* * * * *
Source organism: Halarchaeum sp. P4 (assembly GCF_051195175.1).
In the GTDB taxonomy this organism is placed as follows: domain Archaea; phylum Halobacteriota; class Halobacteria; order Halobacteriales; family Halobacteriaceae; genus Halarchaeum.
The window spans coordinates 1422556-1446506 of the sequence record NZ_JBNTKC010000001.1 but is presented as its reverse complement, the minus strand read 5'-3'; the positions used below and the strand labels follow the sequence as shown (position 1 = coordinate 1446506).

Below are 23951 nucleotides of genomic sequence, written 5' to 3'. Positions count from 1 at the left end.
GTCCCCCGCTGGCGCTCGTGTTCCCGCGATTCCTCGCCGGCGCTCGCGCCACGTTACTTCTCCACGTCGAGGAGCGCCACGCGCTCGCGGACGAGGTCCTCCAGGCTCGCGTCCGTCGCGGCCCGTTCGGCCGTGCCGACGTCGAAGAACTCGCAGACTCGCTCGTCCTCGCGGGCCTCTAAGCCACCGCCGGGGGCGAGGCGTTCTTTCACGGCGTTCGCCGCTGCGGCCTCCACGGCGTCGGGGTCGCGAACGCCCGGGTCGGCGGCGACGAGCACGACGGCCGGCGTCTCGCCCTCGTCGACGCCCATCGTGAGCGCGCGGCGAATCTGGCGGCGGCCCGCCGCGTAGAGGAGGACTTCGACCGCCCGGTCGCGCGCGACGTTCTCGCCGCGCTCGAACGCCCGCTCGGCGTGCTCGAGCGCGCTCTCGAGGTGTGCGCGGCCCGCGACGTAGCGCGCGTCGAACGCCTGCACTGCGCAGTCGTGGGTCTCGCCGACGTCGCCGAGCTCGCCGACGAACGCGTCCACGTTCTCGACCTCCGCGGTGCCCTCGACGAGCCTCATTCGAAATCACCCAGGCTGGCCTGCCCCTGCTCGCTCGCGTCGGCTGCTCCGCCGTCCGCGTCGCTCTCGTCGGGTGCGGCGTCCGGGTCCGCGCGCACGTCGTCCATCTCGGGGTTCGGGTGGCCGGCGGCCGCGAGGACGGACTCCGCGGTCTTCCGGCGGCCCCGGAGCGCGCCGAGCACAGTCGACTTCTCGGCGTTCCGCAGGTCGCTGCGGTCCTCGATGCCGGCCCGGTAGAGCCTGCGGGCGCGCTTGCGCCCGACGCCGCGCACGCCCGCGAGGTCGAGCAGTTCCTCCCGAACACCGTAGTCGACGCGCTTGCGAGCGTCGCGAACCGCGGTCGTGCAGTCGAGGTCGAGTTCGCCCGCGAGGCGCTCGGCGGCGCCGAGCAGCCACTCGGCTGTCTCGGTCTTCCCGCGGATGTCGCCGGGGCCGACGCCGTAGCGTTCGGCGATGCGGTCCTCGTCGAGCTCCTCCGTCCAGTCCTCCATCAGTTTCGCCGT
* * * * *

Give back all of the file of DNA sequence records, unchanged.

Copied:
Source organism: Halarchaeum sp. P4 (assembly GCF_051195175.1).
In the GTDB taxonomy this organism is placed as follows: domain Archaea; phylum Halobacteriota; class Halobacteria; order Halobacteriales; family Halobacteriaceae; genus Halarchaeum.
The window spans coordinates 1422556-1446506 of the sequence record NZ_JBNTKC010000001.1 but is presented as its reverse complement, the minus strand read 5'-3'; the positions used below and the strand labels follow the sequence as shown (position 1 = coordinate 1446506).

Below are 23951 nucleotides of genomic sequence, written 5' to 3'. Positions count from 1 at the left end.
GTCCCCCGCTGGCGCTCGTGTTCCCGCGATTCCTCGCCGGCGCTCGCGCCACGTTACTTCTCCACGTCGAGGAGCGCCACGCGCTCGCGGACGAGGTCCTCCAGGCTCGCGTCCGTCGCGGCCCGTTCGGCCGTGCCGACGTCGAAGAACTCGCAGACTCGCTCGTCCTCGCGGGCCTCTAAGCCACCGCCGGGGGCGAGGCGTTCTTTCACGGCGTTCGCCGCTGCGGCCTCCACGGCGTCGGGGTCGCGAACGCCCGGGTCGGCGGCGACGAGCACGACGGCCGGCGTCTCGCCCTCGTCGACGCCCATCGTGAGCGCGCGGCGAATCTGGCGGCGGCCCGCCGCGTAGAGGAGGACTTCGACCGCCCGGTCGCGCGCGACGTTCTCGCCGCGCTCGAACGCCCGCTCGGCGTGCTCGAGCGCGCTCTCGAGGTGTGCGCGGCCCGCGACGTAGCGCGCGTCGAACGCCTGCACTGCGCAGTCGTGGGTCTCGCCGACGTCGCCGAGCTCGCCGACGAACGCGTCCACGTTCTCGACCTCCGCGGTGCCCTCGACGAGCCTCATTCGAAATCACCCAGGCTGGCCTGCCCCTGCTCGCTCGCGTCGGCTGCTCCGCCGTCCGCGTCGCTCTCGTCGGGTGCGGCGTCCGGGTCCGCGCGCACGTCGTCCATCTCGGGGTTCGGGTGGCCGGCGGCCGCGAGGACGGACTCCGCGGTCTTCCGGCGGCCCCGGAGCGCGCCGAGCACAGTCGACTTCTCGGCGTTCCGCAGGTCGCTGCGGTCCTCGATGCCGGCCCGGTAGAGCCTGCGGGCGCGCTTGCGCCCGACGCCGCGCACGCCCGCGAGGTCGAGCAGTTCCTCCCGAACACCGTAGTCGACGCGCTTGCGAGCGTCGCGAACCGCGGTCGTGCAGTCGAGGTCGAGTTCGCCCGCGAGGCGCTCGGCGGCGCCGAGCAGCCACTCGGCTGTCTCGGTCTTCCCGCGGATGTCGCCGGGGCCGACGCCGTAGCGTTCGGCGATGCGGTCCTCGTCGAGCTCCTCCGTCCAGTCCTCCATCAGTTTCGCCGT